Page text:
During this pandemic, everyone feels under immense stress, which significantly impacts our day to day functioning. Many students (ourselves included!) find it difficult to concentrate during lectures when sitting in front of our screens all day.

What it does

The solution uses EEG electrodes positioned in front of the frontal and temporal lobes to classify attention states. These EEG signals will be streamed to a cloud storage database system for signal processing and extraction of key features. Upon detection of an unfocused state, a timestamp is recorded and a signal is sent via bluetooth to a device called the "FocusCube". The FocusCube will vibrate and the user can press a button to indicate that they have started paying attention again. Timestamp information will also be displayed to users via a mobile app, so they know where to return to in their lecture if they stopped paying attention and so that they can track their attention performance.

How we built it

We used an SVM classifier made using the sklearn toolbox. The features extracted from the EEG signals are the spectral power at 0.5 Hz binned frequency bands from 0-18 Hz. The model parameters were saved into pickle and loaded for our real-time simulation which used a .csv file which combined data from concentrated and non-concentrated states.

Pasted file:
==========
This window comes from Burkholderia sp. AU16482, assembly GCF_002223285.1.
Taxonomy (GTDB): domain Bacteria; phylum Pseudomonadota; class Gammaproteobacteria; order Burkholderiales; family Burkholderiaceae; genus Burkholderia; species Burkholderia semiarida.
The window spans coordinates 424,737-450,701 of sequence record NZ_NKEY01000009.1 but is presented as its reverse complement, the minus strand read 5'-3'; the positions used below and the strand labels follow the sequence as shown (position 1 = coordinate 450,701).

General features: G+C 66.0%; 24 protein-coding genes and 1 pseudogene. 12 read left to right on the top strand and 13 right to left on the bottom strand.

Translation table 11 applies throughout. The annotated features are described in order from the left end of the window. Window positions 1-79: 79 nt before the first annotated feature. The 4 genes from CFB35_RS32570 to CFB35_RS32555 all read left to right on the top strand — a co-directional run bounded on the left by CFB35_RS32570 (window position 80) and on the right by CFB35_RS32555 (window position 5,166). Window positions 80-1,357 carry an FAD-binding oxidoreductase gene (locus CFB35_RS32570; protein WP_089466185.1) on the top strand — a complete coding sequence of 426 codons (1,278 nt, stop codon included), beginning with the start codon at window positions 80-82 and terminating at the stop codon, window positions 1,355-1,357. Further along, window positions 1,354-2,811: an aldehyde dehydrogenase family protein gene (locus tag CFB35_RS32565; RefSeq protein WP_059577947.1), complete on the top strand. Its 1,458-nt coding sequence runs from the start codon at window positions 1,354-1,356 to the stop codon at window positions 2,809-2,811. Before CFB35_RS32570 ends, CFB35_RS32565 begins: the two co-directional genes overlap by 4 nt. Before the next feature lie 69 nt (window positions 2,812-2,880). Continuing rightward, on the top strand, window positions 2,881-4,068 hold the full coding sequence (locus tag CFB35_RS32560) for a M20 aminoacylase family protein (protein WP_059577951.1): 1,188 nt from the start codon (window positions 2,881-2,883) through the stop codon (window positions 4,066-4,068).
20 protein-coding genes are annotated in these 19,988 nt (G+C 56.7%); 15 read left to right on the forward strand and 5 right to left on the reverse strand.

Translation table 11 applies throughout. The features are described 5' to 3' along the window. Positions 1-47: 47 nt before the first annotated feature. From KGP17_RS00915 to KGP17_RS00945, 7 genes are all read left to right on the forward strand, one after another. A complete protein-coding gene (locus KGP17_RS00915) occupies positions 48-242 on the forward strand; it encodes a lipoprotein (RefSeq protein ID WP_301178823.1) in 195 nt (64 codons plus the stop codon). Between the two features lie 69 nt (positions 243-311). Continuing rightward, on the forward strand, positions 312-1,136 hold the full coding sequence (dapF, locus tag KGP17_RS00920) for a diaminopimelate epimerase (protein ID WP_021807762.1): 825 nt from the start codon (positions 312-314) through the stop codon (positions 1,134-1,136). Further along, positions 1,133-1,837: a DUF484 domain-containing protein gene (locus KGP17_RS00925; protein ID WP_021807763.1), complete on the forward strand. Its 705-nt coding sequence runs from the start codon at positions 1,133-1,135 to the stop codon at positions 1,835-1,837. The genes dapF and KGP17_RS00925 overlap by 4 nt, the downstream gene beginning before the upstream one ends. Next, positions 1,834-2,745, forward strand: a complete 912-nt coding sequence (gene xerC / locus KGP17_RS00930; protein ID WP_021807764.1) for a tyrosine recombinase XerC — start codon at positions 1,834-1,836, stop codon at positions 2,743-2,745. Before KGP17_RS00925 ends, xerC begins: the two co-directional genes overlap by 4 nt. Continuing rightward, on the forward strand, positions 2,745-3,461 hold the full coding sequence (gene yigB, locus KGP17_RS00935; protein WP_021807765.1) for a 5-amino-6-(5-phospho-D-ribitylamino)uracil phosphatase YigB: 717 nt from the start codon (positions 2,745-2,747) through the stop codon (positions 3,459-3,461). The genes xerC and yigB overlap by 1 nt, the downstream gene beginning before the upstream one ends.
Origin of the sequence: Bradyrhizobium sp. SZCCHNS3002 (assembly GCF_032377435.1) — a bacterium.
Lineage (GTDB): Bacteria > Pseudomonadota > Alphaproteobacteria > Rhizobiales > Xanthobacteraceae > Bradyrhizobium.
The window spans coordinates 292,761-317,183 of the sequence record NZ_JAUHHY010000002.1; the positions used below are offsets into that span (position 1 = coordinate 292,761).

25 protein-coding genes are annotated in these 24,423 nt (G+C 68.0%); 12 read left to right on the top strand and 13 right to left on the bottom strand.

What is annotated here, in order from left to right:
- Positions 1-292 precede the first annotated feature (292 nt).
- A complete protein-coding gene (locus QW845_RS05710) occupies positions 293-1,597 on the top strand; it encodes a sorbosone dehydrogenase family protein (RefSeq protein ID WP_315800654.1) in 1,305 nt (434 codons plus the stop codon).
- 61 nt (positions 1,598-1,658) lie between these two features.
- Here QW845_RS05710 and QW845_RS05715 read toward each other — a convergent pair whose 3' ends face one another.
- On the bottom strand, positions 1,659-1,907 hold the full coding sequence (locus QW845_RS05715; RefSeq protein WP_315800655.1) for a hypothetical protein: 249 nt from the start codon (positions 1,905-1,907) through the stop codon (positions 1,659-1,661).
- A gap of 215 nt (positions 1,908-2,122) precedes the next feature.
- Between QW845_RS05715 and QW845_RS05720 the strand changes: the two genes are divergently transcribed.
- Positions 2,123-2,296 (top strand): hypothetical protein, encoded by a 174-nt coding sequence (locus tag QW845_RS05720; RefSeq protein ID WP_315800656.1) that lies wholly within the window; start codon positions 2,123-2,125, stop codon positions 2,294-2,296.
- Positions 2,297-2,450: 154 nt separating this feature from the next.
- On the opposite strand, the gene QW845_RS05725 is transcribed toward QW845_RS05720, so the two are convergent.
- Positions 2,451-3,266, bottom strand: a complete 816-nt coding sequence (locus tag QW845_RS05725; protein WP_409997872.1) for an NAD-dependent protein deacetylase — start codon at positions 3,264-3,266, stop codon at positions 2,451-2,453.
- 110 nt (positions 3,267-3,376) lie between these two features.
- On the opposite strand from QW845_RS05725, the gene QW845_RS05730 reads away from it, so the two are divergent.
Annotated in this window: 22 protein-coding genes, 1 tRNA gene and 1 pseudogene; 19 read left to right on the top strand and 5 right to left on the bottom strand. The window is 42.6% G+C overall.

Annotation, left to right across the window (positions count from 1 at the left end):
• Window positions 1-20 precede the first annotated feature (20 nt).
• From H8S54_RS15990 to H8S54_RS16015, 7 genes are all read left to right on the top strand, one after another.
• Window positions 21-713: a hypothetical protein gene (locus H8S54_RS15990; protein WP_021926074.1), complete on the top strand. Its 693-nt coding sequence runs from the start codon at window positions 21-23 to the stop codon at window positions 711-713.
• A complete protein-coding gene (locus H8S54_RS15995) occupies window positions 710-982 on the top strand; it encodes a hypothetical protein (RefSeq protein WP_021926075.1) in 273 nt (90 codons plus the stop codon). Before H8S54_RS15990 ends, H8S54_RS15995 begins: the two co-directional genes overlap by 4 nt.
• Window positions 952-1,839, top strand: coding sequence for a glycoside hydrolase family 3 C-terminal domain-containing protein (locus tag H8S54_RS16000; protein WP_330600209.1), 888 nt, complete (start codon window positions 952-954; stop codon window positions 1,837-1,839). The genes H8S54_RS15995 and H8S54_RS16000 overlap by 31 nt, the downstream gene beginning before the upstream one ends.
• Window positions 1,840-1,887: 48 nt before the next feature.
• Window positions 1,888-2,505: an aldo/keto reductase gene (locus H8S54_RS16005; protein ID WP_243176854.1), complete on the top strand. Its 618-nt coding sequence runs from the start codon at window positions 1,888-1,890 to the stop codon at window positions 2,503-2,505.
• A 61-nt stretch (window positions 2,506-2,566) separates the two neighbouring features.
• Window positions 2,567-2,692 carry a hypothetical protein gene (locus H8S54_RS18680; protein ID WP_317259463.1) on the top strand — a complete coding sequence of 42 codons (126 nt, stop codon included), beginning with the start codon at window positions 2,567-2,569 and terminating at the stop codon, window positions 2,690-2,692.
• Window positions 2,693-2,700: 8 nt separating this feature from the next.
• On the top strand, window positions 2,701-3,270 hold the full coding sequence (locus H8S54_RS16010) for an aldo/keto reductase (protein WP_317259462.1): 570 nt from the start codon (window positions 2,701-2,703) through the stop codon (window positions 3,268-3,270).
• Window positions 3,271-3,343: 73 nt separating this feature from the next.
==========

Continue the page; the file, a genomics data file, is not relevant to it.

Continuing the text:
Challenges we ran into

Finding datasets to test our data was an important part of our project and difficult to find. There was also some trial and error involved in building the realtime simulation.

Accomplishments that we're proud of

Coming in with little experience in machine learning, we were excited to create a classifier with 78% and see it working with demo data!

What we learned

Overall, we learned many things throughout this hackathon including; using an Support Vector Machine classifier in python, the function and importance of EEG sensors and their practical applications, how the brain functions under non-acute stress and machine learning. All of these things learned at this hackathon can be further applied to work-life and school-life.

What's next for iFocus

Some next steps include building an app and integrating the device with hardware (EEG set and FocusCube).

In the future, we plan to launch our product by:

  • funding from local universities and big tech companies (e.g. Apple)
  • social media platforms and collaboration with other companies

We also plan to further improve iFocus by optimizing the algorithm, so the device would have a wider customer demographics, including drivers and medical professionals. We hope iFocus will be applied to:

  • avoid distracted driving, or driver fatigue
  • diagnose mental illnesses at a early stage

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